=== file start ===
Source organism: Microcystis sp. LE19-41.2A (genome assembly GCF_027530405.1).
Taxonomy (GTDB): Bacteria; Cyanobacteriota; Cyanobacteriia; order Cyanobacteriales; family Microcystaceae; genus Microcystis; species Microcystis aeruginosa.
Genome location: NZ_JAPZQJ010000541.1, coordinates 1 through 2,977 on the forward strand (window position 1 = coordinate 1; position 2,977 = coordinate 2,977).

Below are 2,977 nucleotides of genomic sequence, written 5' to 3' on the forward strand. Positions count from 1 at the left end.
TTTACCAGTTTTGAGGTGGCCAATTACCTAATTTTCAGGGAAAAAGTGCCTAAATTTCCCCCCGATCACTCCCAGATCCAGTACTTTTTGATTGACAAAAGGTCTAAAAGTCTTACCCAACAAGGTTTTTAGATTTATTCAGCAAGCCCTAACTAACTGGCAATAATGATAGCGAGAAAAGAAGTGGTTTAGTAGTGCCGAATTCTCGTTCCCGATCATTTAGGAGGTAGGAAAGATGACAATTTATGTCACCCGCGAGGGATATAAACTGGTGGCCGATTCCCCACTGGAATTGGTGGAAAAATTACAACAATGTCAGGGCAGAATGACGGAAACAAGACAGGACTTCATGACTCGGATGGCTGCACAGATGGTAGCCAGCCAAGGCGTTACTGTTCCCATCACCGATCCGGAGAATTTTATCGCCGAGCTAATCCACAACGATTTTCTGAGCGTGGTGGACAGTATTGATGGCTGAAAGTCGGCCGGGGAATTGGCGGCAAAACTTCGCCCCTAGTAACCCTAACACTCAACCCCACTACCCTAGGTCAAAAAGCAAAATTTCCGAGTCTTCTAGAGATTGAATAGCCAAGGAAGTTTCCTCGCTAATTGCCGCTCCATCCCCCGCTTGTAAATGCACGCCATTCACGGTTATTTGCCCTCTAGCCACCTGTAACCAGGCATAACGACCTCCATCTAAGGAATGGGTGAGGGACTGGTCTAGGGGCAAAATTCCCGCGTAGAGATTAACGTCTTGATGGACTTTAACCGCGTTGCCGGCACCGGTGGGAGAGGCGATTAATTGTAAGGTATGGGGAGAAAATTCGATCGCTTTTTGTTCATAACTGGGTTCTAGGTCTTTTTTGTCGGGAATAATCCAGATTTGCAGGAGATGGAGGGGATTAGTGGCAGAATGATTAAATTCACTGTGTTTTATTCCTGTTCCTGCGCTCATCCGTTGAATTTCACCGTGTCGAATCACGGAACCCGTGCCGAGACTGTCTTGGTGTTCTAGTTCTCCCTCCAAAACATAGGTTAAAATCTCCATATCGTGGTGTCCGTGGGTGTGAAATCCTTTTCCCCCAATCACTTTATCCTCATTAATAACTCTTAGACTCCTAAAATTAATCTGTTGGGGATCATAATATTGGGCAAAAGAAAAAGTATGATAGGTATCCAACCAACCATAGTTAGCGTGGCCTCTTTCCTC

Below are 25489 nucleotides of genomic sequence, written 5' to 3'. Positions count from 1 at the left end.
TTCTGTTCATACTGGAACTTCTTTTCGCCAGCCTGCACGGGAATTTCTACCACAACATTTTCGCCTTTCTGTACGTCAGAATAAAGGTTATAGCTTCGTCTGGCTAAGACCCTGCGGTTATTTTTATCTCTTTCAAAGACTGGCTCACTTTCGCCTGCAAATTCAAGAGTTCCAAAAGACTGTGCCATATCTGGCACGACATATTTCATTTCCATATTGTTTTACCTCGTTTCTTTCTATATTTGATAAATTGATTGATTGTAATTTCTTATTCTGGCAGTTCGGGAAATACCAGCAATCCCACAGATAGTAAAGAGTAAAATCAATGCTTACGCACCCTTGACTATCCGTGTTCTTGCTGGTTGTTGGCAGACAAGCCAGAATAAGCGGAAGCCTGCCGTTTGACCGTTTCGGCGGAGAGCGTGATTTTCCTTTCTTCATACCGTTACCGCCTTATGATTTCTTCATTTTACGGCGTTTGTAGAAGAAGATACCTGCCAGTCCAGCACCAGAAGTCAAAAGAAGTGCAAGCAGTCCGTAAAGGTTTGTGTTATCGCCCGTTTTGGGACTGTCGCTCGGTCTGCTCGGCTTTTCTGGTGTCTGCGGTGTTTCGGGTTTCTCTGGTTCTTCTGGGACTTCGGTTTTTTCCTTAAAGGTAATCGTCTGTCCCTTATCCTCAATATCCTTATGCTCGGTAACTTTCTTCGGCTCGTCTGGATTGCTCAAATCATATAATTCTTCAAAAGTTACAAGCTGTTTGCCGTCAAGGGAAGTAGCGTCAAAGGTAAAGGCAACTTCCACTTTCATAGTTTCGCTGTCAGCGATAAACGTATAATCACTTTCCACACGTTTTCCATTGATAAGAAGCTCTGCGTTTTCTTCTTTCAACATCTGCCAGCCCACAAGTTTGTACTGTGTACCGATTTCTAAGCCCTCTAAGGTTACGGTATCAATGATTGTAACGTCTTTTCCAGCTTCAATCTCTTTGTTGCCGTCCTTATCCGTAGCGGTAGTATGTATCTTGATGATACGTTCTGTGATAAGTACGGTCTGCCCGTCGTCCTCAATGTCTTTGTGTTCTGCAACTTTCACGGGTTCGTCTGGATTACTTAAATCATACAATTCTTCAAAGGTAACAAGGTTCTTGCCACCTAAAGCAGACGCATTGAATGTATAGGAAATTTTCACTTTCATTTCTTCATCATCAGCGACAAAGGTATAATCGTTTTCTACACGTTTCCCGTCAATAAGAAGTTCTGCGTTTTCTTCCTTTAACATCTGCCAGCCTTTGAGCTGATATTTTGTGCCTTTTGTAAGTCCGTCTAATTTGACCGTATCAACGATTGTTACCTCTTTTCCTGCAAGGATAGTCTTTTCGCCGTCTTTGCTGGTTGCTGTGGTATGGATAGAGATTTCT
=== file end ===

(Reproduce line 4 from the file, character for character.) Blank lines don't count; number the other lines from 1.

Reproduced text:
Below are 2,977 nucleotides of genomic sequence, written 5' to 3' on the forward strand. Positions count from 1 at the left end.